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RAID-1OnUbuntuServerHowToSetupRAID1

Main.RAID-1OnUbuntuServerHowToSetupRAID1 History

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May 19, 2007, at 12:53 PM by 61.17.22.237 -
Changed lines 55-57 from:
%blue% The above depends on how you select the partition. If you select / and 20 gb, swap as 1 gb and rest as /home the above scheme will differ.
to:
%blue% The above depends on how you select the partition. If you select / as 20 gb, swap as 1 gb and rest as /home the above scheme will differ.
May 19, 2007, at 12:51 PM by 61.17.22.237 -
Changed lines 42-54 from:
to:
*mdadm - manage MD devices aka Linux Software Raid.

RAID devices are virtual devices created from two or more real block devices. This allows multiple devices (typically disk drives or partitions there-of) to be combined into a single device to hold (for example) a single filesystem. Some RAID levels include redundancy and so can survive some degree of device failure.

Linux Software RAID devices are implemented through the md (Multiple Devices) device driver.

Currently, Linux supports LINEAR md devices, RAID0 (striping), RAID1 (mirroring), RAID4, RAID5, RAID6, RAID10, MULTIPATH, and FAULTY.

MULTIPATH is not a Software RAID mechanism, but does involve multiple devices. For MULTIPATH each device is a path to one common physical storage device.

Check man page %newwin%[[http://www.die.net/doc/linux/man/man8/mdadm.8.html|here]]
May 19, 2007, at 12:48 PM by 61.17.22.237 -
Changed lines 24-25 from:
%green% md0 md1 md2
to:
%green%md0 md1 md2
Changed lines 28-33 from:
%boot%md0 = sda1+sbd1 --- boot

%%bluemd1 = sda2+sdb2 --- swap

md2 = sda3+sdb3. ---- /
to:
%black%md0 = sda1+sbd1 --- boot

%blue%md1 = sda2+sdb2 --- swap

%black%md2 = sda3+sdb3. ---- /
May 19, 2007, at 12:46 PM by 61.17.22.237 -
Changed lines 20-22 from:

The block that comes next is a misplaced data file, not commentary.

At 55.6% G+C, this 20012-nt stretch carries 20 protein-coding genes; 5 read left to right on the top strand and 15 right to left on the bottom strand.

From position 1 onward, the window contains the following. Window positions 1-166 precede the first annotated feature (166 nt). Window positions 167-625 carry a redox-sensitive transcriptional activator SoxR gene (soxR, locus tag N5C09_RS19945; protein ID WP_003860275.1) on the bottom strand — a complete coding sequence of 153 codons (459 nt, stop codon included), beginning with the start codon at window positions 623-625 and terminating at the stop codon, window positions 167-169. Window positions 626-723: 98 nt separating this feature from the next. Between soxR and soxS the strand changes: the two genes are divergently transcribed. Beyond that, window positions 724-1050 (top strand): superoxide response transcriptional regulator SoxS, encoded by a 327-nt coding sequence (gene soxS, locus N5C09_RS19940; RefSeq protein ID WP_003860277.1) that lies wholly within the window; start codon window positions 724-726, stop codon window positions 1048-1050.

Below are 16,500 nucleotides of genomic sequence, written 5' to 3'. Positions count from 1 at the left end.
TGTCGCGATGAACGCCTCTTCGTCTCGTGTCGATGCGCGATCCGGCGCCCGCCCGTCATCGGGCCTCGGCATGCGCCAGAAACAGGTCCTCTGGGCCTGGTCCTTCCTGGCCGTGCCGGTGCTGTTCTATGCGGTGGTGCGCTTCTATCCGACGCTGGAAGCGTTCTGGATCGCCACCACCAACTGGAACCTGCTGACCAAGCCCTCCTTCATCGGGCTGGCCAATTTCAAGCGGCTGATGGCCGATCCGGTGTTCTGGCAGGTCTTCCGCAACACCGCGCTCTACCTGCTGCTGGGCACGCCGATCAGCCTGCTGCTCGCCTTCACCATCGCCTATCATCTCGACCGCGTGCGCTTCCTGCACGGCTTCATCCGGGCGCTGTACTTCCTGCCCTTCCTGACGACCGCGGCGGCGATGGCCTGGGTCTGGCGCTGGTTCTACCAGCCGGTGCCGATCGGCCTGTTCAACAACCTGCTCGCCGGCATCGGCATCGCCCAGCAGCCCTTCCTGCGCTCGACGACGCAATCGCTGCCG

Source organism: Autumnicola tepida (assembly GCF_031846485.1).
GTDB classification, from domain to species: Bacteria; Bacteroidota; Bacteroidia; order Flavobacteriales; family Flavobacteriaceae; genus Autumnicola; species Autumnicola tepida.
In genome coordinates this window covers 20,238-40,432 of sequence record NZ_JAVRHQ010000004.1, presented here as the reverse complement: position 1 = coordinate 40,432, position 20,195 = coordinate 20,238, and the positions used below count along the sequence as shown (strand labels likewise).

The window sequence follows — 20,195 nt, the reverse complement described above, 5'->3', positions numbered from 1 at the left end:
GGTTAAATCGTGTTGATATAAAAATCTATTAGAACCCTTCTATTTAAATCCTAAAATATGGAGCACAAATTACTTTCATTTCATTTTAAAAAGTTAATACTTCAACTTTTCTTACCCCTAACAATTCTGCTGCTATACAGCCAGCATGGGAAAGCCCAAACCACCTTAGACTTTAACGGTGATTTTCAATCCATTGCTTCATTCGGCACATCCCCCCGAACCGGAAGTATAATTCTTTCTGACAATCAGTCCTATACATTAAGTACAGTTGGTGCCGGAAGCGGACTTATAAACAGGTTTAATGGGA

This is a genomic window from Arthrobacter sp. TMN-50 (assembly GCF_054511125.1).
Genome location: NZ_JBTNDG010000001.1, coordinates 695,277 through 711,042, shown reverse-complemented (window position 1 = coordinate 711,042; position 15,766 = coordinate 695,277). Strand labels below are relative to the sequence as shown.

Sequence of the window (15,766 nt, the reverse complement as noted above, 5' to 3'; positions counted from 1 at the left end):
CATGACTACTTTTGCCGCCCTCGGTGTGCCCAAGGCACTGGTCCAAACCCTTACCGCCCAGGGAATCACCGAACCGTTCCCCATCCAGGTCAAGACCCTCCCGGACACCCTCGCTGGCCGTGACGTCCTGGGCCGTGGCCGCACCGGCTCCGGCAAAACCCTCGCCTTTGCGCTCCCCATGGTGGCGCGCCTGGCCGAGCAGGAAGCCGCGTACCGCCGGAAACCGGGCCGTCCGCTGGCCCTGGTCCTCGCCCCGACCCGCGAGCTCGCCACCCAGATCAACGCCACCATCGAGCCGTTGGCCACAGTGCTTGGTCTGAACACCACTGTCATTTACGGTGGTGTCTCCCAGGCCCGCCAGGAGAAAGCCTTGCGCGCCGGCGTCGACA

%blue%Disk 1 - /boot (sda1) , swap (sda2), / (sda3)

%red%Disk 2 - /boot (sdb1) , swap (sdb2), / (sdb3)
to:
%blue%Disk 1 - /boot (sda1) , swap (sda2), / (sda3) ---This is DISK 1
Changed lines 22-23 from:
%green% md0 md1 md2
to:
%red%Disk 2 - /boot (sdb1) , swap (sdb2), / (sdb3) ---This is DISK 2
| | |
%green%
md0 md1 md2
May 19, 2007, at 12:45 PM by 61.17.22.237 -
Changed line 20 from:
%blue%Disk 1 - /boot (sda1) , swap (sda2), / (sda3)
to:
%blue%Disk 1 - /boot (sda1) , swap (sda2), / (sda3)
Changed lines 22-24 from:
%red%Disk 2 - /boot (sdb1) , swap (sdb2), / (sdb3)
to:
%red%Disk 2 - /boot (sdb1) , swap (sdb2), / (sdb3)
| | |
%green% md0 md1 md2
Changed lines 28-33 from:
%boot%md0=sda1+sbd1 --- boot

%%bluemd1=sda2+sdb2 --- swap

md2=sda3+sdb3. ---- /
to:
%boot%md0 = sda1+sbd1 --- boot

%%bluemd1 = sda2+sdb2 --- swap

md2 = sda3+sdb3. ---- /
May 19, 2007, at 12:40 PM by 61.17.22.237 -
Added lines 1-51:
%blue%Setup RAID 1 on UBUNTU


*1. We need two identical disks.
*2. Boot with CD -both disks should be found by the ubuntu installer CD.
*3. Remove all partitions

*4. Create partitions for both disks of same size and the partition type should be '''physical volume for RAID''' and not ext3. Later on we will assign the partition type.

*5. Make sure that your /boot or the first partition have boot flag '''on''' on both disk, this is needed for the computer to boot.

*6. One done setting up the partition go to --> "Configure software RAID" and then save the settings, you will see the picture with raid 1 partitionss.

'''Create new MD Devices'''

* If there are three partitions created by you on both disk, then create three (3) MD (multi disk) devices, which needs to be configured as RAID 1

* select the physical disk partitions to be included in the RAID-1 set.

%blue%Disk 1 - /boot (sda1) , swap (sda2), / (sda3)

%red%Disk 2 - /boot (sdb1) , swap (sdb2), / (sdb3)


'''The picture will be like this...'''

%boot%md0=sda1+sbd1 --- boot

%%bluemd1=sda2+sdb2 --- swap

md2=sda3+sdb3. ---- /

'''select the filesystems and mount points for each MD device.'''

md0 = ext3 /boot

md1 = swap

md3 = / rest of the disk


%blue% The above depends on how you select the partition. If you select / and 20 gb, swap as 1 gb and rest as /home the above scheme will differ.


'''How to check the file system after boot'''

1. check /etc/fstab

2. Use df -h

3. check /proc/mdstat
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Page last modified on May 19, 2007, at 12:53 PM